The Cougars are the second of the WHL’s 22 teams to make a coaching change this season. Kelowna was 4-10-0 when Jason Smith was fired and replaced by Adam Foote. The Rockets are 17-16-5 under Foote.

After last season, eight WHL teams changed head coaches. Seven teams, including the Cougars, also brought in new general managers.

The Cougars decided not to renew Todd Harkins’ contract after last season. He had been in the organization for four seasons, the first one as head scout and director of player personnel, the last one as general manager.

It was Harkins who hired Matvichuk.

With Lamb coming in and Matvichuk into the last year of his contract, many observers thought they could see the writing on the wall. Late on Wednesday night, their eyesight was proven to be 20/20.

Lamb signed a four-year contract with the Cougars, and now he gets to hire his own head coach. Or maybe he puts himself into the position on a permanent basis. His last stint as a head coach, with the AHL’s Tucson Roadrunners, didn’t end the way he would have liked when he was dismissed after one season (2016-17).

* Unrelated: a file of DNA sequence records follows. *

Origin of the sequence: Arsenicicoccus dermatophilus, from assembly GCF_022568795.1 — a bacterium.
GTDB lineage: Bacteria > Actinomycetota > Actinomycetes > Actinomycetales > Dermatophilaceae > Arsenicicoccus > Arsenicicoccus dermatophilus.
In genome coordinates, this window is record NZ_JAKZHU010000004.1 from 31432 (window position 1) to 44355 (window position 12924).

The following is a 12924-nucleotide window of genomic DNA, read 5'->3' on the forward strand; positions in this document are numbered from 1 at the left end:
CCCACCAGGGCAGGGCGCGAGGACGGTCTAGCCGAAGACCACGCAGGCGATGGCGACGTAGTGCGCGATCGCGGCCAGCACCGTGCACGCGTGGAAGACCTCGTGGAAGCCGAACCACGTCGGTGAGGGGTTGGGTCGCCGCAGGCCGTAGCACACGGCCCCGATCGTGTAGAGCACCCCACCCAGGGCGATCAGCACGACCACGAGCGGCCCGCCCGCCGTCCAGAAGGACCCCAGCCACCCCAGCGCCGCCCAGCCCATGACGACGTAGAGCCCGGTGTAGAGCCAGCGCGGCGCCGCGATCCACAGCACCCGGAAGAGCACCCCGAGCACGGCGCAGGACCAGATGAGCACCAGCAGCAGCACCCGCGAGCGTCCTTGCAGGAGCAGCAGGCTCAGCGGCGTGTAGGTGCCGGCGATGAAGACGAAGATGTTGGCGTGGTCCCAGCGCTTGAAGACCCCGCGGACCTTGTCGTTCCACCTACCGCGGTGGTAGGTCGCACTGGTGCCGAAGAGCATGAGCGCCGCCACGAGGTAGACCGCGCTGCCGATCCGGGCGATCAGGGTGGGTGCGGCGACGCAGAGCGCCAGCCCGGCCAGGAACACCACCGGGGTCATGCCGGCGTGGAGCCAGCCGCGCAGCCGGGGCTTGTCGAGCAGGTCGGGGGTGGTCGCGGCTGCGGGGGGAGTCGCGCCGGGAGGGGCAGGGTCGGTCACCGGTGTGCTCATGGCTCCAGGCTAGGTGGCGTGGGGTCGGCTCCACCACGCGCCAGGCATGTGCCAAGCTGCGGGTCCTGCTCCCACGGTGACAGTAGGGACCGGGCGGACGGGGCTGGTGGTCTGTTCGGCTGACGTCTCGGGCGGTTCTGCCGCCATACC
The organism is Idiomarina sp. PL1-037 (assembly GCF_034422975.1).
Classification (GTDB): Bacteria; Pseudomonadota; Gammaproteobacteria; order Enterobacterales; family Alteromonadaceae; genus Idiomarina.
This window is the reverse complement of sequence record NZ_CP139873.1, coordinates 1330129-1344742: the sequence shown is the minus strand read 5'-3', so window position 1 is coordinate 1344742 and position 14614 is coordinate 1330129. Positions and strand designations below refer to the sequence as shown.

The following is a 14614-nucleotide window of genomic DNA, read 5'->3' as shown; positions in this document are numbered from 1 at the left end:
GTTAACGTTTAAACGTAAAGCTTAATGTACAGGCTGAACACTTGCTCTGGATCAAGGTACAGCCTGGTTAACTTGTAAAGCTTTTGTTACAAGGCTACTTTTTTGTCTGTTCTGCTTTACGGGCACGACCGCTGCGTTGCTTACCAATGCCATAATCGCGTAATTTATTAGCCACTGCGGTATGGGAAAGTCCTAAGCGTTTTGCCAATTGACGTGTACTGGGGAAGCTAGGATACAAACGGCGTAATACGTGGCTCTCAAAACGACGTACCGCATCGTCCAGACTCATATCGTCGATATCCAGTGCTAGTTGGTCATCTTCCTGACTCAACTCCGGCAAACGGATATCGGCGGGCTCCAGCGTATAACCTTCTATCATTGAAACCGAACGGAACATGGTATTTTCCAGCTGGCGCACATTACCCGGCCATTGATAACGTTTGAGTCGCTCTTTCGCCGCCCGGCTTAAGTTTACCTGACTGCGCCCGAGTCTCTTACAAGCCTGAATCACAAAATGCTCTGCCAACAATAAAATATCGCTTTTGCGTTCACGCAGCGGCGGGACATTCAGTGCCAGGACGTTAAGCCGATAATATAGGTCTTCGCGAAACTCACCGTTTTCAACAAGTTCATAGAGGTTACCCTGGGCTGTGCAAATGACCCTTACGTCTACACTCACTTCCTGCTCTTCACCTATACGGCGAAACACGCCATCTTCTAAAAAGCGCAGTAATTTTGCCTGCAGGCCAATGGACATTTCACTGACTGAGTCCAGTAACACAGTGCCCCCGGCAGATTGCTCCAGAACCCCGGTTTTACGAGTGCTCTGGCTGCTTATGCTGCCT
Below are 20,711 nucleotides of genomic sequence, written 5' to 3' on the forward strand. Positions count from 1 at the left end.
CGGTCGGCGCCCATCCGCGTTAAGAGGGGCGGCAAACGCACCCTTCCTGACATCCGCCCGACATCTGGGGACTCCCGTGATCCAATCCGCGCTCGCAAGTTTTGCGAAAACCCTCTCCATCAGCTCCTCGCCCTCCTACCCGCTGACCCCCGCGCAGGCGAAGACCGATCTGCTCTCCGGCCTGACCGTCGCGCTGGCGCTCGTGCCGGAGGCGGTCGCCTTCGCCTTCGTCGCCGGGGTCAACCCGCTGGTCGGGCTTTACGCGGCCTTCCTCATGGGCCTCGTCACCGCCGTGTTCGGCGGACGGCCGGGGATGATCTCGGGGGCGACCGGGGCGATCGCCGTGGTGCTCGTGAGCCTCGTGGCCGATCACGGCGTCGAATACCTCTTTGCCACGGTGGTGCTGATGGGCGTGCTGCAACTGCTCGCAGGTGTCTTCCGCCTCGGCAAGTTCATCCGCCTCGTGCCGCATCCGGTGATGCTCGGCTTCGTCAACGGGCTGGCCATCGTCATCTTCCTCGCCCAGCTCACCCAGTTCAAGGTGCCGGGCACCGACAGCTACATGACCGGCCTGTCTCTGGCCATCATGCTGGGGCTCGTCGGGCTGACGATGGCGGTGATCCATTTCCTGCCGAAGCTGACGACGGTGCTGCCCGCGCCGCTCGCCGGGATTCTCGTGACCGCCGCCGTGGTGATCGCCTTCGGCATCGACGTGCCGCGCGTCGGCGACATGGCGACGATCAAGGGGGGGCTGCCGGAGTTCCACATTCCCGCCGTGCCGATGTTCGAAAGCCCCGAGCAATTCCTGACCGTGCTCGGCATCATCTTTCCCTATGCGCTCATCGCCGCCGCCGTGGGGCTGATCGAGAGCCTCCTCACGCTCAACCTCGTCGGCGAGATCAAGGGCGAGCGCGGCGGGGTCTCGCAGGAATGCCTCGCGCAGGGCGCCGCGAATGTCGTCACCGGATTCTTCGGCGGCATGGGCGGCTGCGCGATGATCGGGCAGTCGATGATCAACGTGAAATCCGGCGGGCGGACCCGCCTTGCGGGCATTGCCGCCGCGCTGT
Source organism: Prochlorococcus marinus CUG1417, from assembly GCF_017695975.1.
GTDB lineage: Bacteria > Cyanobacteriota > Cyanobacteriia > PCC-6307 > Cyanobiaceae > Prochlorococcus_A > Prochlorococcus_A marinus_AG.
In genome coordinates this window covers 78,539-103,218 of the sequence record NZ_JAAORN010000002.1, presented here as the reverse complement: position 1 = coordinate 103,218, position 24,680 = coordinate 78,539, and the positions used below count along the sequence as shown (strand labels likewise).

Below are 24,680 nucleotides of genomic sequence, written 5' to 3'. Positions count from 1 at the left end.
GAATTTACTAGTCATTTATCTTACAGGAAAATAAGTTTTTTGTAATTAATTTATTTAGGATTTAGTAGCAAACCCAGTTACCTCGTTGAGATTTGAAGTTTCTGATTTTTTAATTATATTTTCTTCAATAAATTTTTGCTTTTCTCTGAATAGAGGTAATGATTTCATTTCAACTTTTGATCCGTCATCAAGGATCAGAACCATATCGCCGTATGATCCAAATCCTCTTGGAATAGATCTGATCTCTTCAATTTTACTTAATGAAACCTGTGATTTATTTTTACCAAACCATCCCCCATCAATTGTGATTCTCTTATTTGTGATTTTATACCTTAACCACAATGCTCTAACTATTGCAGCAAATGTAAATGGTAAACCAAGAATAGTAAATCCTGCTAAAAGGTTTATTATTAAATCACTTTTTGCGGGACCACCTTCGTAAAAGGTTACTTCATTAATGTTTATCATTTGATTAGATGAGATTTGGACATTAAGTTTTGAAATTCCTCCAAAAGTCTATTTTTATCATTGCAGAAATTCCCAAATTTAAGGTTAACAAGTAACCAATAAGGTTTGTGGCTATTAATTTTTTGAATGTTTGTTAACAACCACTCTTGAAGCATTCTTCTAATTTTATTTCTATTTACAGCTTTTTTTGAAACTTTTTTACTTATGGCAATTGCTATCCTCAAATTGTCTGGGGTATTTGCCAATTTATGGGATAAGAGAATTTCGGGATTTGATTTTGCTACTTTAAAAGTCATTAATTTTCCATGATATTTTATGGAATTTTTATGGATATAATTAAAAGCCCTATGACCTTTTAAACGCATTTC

Unless Lamb, 54, is one of those rare people who is able to shake free from the coaching bug, he may have a desire to give it another go with the hope that at some point he will be able to walk away on his terms.


F Ilijah Colina left the Prince George Cougars last week.

At the time, the Cougars said that Colina, a 19-year-old from North Delta, B.C., who was in his third WHL season, had gone home for “personal reasons.”

In a tweet (above) that was posted on Thursday evening, Colina’s mother, Carrie, has shed some light on her son’s departure.